Sep 27, 2012; Chicago, IL, USA; Chicago White Sox center fielder Alejandro De Aza hits a single against the Tampa Bay Rays during the fifth inning at US Cellular Field. Mandatory Credit: Jerry Lai-USA TODAY Sports

Reds Seeking Lead-Off Hitter, Eyeing Alejandro De Aza

Manager Dusty Baker conceded during the Winter Meetings that the Cincinnati Reds remain in need of a lead-off hitter. If that hitter happens to play center field, well, all the better.

According to Mark Gonzalez of the Chicago Tribune, the Chicago White Sox are listening to offers for a pair of hitters in left fielder Dayan Viciedo and center fielder Alejandro De Aza. While Viciedo’s power bat would be a fit in virtually any lineup, De Aza is the one who could fill Cincinnati’s most pressing needs.

The Reds won 97 games last season, but so far this Winter they have done very little with their roster. But the opportunity exists to extend the gap between their club and all the others in the NL Central.

Drew Stubbs is an elite defensive center fielder, but to say he’s had struggles at the plate would be an understatement. Cincinnati has tried Stubbs often in the lead-off role thanks to his speed, but he is prone to ridiculously high strikeout rates and doesn’t walk much. Not a good combination for the guy asked to be the catalyst of your order.

Cincinnati’s center fielders were among the least productive in baseball in 2012, combining for a .621 OPS and an alarming 205 strikeouts. While it wasn’t always Stubbs, whomever Baker penciled in to the top spot in the order was a colossal failure. Lead-off men for the Reds managed to reach base at just a .254 clip. Only the pitcher’s spot was as ineffective in getting on base.

De Aza, 28, has just one year as a full-time big leaguer but 2012 showed what he’s capable of at the plate. A left handed hitter, De Aza occupied the top spot in Chicago’s order and posted a .349 on base percentage. He has great speed but isn’t a tremendous base stealer, swiping 26 bags in 38 tries. Single-season defensive metrics are not very trustworthy and we only have one significant sample of De Aza’s career, but UZR shows him as slightly below average with the glove.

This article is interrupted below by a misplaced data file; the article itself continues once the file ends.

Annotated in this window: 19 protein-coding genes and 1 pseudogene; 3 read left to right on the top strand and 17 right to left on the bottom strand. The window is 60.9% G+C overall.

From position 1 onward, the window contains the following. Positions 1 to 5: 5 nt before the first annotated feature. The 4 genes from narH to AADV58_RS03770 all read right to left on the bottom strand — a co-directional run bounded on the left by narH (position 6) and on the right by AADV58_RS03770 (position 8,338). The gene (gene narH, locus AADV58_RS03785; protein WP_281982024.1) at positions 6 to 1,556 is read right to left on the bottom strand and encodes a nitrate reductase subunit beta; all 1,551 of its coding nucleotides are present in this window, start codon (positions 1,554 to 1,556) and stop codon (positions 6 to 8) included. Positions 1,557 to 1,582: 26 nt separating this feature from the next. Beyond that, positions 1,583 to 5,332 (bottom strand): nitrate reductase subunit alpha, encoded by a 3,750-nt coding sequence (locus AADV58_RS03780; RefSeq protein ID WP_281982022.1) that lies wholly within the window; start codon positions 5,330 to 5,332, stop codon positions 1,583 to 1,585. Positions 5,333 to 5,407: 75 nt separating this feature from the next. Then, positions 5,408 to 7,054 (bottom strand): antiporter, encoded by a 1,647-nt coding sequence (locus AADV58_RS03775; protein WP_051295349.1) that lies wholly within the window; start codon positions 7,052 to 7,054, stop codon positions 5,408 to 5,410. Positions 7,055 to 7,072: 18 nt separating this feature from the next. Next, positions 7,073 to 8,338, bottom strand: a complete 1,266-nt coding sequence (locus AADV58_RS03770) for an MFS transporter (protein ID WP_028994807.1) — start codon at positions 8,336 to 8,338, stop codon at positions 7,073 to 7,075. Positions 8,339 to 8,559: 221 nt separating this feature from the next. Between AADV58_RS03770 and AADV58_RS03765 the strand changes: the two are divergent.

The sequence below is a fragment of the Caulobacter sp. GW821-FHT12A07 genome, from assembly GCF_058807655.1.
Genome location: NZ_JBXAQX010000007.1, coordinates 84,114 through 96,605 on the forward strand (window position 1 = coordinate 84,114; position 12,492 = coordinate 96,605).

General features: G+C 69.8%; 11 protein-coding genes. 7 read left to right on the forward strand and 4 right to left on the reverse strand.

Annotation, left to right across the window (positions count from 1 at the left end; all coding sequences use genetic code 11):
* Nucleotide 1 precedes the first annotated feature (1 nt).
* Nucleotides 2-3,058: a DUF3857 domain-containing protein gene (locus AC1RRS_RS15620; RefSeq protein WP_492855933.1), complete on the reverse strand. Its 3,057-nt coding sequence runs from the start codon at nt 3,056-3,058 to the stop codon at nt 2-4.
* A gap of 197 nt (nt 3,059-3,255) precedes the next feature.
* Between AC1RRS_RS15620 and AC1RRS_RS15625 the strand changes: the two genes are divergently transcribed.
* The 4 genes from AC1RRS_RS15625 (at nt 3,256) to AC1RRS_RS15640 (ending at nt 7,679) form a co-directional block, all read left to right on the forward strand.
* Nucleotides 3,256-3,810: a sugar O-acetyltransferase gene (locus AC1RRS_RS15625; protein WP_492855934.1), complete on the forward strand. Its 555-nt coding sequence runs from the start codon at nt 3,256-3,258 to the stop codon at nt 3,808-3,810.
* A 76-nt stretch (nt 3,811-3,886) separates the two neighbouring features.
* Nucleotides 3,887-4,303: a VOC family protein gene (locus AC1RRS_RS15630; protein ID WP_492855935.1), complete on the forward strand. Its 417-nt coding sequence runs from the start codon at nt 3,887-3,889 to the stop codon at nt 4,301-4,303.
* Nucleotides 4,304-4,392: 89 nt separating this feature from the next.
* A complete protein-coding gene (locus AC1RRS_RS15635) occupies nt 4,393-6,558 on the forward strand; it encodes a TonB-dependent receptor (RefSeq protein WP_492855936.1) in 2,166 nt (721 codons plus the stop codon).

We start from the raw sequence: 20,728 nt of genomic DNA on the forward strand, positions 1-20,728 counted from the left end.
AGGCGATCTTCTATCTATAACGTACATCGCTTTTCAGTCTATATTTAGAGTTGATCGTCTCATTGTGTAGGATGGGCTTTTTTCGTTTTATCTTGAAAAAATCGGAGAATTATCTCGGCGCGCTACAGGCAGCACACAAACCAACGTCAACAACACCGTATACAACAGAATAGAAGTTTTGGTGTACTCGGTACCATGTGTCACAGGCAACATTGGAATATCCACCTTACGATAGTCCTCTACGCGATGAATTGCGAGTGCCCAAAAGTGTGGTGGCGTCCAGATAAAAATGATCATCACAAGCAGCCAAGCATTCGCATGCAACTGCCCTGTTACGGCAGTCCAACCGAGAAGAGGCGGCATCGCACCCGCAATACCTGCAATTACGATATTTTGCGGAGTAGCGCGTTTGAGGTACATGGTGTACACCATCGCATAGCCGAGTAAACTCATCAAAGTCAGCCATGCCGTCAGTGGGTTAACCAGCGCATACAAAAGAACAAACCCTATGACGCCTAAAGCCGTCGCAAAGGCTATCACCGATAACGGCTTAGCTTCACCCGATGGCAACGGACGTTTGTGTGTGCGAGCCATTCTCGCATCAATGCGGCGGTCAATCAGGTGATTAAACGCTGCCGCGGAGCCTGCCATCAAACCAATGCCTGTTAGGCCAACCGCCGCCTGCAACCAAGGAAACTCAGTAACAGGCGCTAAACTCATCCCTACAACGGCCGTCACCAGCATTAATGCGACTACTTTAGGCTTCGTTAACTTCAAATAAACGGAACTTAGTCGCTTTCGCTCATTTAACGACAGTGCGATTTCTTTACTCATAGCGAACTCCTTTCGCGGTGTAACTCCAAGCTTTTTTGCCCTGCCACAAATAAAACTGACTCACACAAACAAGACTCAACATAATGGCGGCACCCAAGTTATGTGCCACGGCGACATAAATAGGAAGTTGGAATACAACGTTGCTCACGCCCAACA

Chicago will be seeking wither a left handed bat to help balance their lineup or they’ll look for prospects in return for either De Aza or Viciedo. While the Reds don’t have a left handed bat to part with, they may be able to package a couple of young players in return for De Aza (and, frankly, if Ryan Ludwick is not re-signed, the Reds could use Viciedo as well). He’s a first-time arbitration-eligible player, so there are three seasons of team control remaining for the Reds.

Failing a move like this one, Cincinnati will be left to hope that they can match up with Scott Boras on a one-year deal for Michael Bourn. The Reds were a landing spot a year ago for Ryan Madson, another Boras client who mis-read the market and had to sign late. The same could happen with Bourn. Though Madson missed the 2012 season with injury, so Cincinnati may be a bit gun shy this time around.

The opportunity to win big in the playoffs is there for Cincinnati but they have a glaring weakness that must be addressed. If they aren’t going to dig deep for the money to pay Bourn, De Aza represents a much cheaper alternative and would still be a significant upgrade from their current center field situation.

Tags: Alejandro De Aza Chicago White Sox Cincinnati Reds

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